AMONG automaker start-ups, the efforts of Powel Crosley Jr. followed a path taken many times by idealistic industrialists: creating a car for the masses, without much regard for whether the masses wanted one or not. That single-mindedness, together with the practice of naming the car for its originator, often proved a one-way ticket to fiscal and automotive oblivion.
Just before World War II, Crosley, the owner of a Cincinnati-based business empire that included radio and appliance manufacturing, broadcasting and the Cincinnati Reds baseball team, began making a line of tiny, economical vehicles transportation appliances that emphasized utility and practicality over high horsepower and flashy looks.
Years later, that formula worked for Volkswagen, and it may again for the Smart line when those cars arrive next year. But Crosley was virtually alone in the people's car business when he introduced his models, which used an air-cooled 2-cylinder engine in a chassis whose wheelbase was a mere 80 inches, at the 1939 World's Fair.
At first, it seemed that Crosley's timing was perfect. Available as sedans, convertibles, wagons and pickups, the cars became quite desirable when war broke out and gasoline rationing began. At 50 miles a gallon, a Crosley could stretch the era's basic four-gallon-a-week allotment into a reasonable 200 miles of driving.
Both before and after the war, Crosley's cars crossed class lines. The Mini or Prius of their day, Crosleys were embraced by the moneyed and celebrity classes. Pamela Churchill Harriman, then just 19, took delivery of one of the first 1939 models. Humphrey Bogart, Gloria Swanson, Art Linkletter and Gen. Dwight D. Eisenhower were all owners. But perhaps the most visible supporter was Frank Lloyd Wright.
In the mid-1930s Wright established a second location for his Taliesin design and architecture school, near Scottsdale, Ariz. After the war, he became fond of taking road trips from the original Taliesin, in Spring Green, Wis., to Taliesin West. Wright would generally make the trip in a Bentley, Lincoln, Cadillac or Mercedes. His followers weren't so lucky. They were banished to his fleet of Crosley Hotshots, painted his signature shade of Cherokee Red, a trip about as comfortable as crossing the country in a golf cart.
Bob Lichty, a dealer of collector cars and an automotive historian based in Canton, Ohio, who has owned several Crosleys, has been enamored of them since driving one on his uncle's farm as a child. In Mr. Lichty's opinion, the Crosley was the first postwar compact, and possibly the only real American compact of the '40s and '50s. While other American compacts "where just scaled down big cars, Crosleys were efficiently designed from the ground up as small cars," he said. "Crosleys were just darned interesting little cars."
Against the herd of Detroit behemoths that swilled a seeming endless supply of cheap gasoline, Crosley fielded a line of plain, efficient small sedans, station wagons, pickups and odd designs. The offerings included a slab-sided sports car called the Hotshot, which some enthusiasts cite as the first American sports car, and a jeeplike vehicle known as the FarmOroad.
Crosley's innovations included the early adoption of disc brakes, but some advances proved troublesome. The four-cylinder Cobra engine used in later models, named for its copper-brazed construction, was efficient and ahead of its time with features like an overhead camshaft, but corrosion of the sheet-metal cylinder block resulted in premature engine failures. The design was replaced in 1949 with a more conventional cast-iron block.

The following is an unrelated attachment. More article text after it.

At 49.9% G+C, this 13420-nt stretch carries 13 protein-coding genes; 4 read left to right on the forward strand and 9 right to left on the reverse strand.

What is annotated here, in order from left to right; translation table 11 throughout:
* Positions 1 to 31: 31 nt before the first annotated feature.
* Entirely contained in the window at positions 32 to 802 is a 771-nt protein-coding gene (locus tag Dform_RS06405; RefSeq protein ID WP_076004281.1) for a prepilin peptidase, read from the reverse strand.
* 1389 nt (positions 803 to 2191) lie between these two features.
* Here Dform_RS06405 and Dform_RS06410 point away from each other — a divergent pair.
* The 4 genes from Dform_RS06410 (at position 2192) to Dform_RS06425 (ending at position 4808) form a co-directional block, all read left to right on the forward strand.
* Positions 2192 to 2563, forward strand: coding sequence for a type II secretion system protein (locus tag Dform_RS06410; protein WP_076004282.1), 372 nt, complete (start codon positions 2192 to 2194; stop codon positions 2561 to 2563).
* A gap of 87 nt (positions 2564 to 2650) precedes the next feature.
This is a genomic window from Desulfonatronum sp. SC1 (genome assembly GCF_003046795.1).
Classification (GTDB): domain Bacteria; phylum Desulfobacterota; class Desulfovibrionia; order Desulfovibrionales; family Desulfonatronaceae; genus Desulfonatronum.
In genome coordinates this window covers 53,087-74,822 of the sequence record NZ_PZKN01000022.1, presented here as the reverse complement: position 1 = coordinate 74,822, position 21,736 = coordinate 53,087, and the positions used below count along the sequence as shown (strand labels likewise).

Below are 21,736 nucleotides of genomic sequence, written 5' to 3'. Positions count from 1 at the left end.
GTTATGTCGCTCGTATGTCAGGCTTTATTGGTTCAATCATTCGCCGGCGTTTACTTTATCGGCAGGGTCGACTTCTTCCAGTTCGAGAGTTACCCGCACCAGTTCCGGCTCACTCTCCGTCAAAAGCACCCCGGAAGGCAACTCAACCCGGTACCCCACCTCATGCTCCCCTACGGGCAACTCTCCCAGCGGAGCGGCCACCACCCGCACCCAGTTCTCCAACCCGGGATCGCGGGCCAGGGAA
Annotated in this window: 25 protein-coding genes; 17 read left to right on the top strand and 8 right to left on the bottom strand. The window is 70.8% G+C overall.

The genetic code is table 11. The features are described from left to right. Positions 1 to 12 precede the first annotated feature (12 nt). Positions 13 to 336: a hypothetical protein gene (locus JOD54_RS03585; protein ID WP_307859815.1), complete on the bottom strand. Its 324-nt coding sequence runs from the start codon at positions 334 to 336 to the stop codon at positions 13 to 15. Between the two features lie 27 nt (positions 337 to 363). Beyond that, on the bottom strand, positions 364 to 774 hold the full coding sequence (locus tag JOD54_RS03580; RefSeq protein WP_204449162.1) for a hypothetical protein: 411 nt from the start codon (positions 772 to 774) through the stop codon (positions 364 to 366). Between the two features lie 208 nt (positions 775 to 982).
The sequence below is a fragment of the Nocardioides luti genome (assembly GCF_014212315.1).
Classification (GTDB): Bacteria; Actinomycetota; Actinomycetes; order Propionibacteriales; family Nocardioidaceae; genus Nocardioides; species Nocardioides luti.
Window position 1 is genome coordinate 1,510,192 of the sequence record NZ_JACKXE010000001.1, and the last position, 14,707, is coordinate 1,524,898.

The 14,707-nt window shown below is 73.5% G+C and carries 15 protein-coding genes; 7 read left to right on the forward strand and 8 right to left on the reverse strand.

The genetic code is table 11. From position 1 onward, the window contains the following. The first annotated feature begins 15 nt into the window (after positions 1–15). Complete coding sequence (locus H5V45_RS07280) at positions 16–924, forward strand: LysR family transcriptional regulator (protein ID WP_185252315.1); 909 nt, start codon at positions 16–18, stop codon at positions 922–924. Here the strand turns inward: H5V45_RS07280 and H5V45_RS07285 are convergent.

Powel Crosley viewed cars as appliances, no different from Shelvador refrigerators or low-cost Crosley Pup radios. He even specified that his cars be no wider than 48 inches the standard size of a retail store's front doors so they could be sold in appliance dealerships. The cars were also narrow enough to fit two abreast in a railroad car.
The Crosley's extreme narrowness also figured into its advertising a 1951 sales brochure boasted that it was "the safest car on the road." The company's reasoning was that Crosley owners were less likely to get sideswiped on a narrow road because they took up less of it.
Crosley Hotshots were frequently raced in the 1950s and are still campaigned today in vintage racing events giving birth to a cottage industry in performance parts to raise the output of the 44-cubic-inch, 26.5-horsepower engine. The patron saint of Crosley hot-rodders was Nick Brajevich, whose parts were sold under the Braje brand.
Bob Austin, general manager for communications of Rolls-Royce Motor Cars in North America, is a Crosley fan of long standing. He bought his first at age 12, convincing his parents that the bodyless car was a large go-kart. Mr. Austin said he thought one reason Powel Crosley failed to establish a lasting auto empire was that he fundamentally misunderstood the psyche of car buyers.
In the 1950s, Americans didn't care to view cars as economical or efficient appliances. Instead, Mr. Austin said, romance, the freedom of travel and the new cross-continent highways were all part of the selling of the automobile. An efficient small automobile marketed with all the passion one musters to sell a refrigerator simply did not excite most Americans.
Because Crosley rejected the towering tailfins and yards of chrome that were the hallmarks of its contemporaries, it is less sought-after by collectors and a relative bargain. At collector-car auctions, a Hotshot in very good condition sells for about $15,000. A more common four-passenger convertible sold in October for just $6,720. But marketing matters: an expertly prepared wagon with faux wood panels brought $27,500 at a Gooding auction in Pebble Beach, Calif., in August 2006.